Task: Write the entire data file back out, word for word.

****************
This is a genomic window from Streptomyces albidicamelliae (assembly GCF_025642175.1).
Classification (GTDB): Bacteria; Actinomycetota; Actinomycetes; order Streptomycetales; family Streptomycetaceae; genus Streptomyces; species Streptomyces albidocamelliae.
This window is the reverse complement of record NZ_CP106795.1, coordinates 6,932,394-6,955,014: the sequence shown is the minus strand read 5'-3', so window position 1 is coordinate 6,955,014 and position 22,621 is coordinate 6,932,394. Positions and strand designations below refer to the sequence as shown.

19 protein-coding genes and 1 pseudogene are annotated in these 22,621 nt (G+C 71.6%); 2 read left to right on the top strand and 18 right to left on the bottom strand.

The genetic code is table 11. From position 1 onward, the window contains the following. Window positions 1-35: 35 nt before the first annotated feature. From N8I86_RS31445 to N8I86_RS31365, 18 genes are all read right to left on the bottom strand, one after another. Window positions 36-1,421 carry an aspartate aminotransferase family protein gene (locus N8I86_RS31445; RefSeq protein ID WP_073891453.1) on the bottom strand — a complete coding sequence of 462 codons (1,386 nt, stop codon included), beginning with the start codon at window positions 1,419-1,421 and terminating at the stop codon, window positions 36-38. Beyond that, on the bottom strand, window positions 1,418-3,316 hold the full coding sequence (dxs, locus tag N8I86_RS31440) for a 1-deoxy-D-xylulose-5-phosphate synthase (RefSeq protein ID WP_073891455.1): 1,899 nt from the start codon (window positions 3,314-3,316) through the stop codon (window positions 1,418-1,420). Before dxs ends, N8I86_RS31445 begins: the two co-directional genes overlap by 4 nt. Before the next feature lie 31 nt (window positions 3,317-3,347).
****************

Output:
This is a genomic window from Streptomyces albidicamelliae (assembly GCF_025642175.1).
Classification (GTDB): Bacteria; Actinomycetota; Actinomycetes; order Streptomycetales; family Streptomycetaceae; genus Streptomyces; species Streptomyces albidocamelliae.
This window is the reverse complement of record NZ_CP106795.1, coordinates 6,932,394-6,955,014: the sequence shown is the minus strand read 5'-3', so window position 1 is coordinate 6,955,014 and position 22,621 is coordinate 6,932,394. Positions and strand designations below refer to the sequence as shown.

19 protein-coding genes and 1 pseudogene are annotated in these 22,621 nt (G+C 71.6%); 2 read left to right on the top strand and 18 right to left on the bottom strand.

The genetic code is table 11. From position 1 onward, the window contains the following. Window positions 1-35: 35 nt before the first annotated feature. From N8I86_RS31445 to N8I86_RS31365, 18 genes are all read right to left on the bottom strand, one after another. Window positions 36-1,421 carry an aspartate aminotransferase family protein gene (locus N8I86_RS31445; RefSeq protein ID WP_073891453.1) on the bottom strand — a complete coding sequence of 462 codons (1,386 nt, stop codon included), beginning with the start codon at window positions 1,419-1,421 and terminating at the stop codon, window positions 36-38. Beyond that, on the bottom strand, window positions 1,418-3,316 hold the full coding sequence (dxs, locus tag N8I86_RS31440) for a 1-deoxy-D-xylulose-5-phosphate synthase (RefSeq protein ID WP_073891455.1): 1,899 nt from the start codon (window positions 3,314-3,316) through the stop codon (window positions 1,418-1,420). Before dxs ends, N8I86_RS31445 begins: the two co-directional genes overlap by 4 nt. Before the next feature lie 31 nt (window positions 3,317-3,347).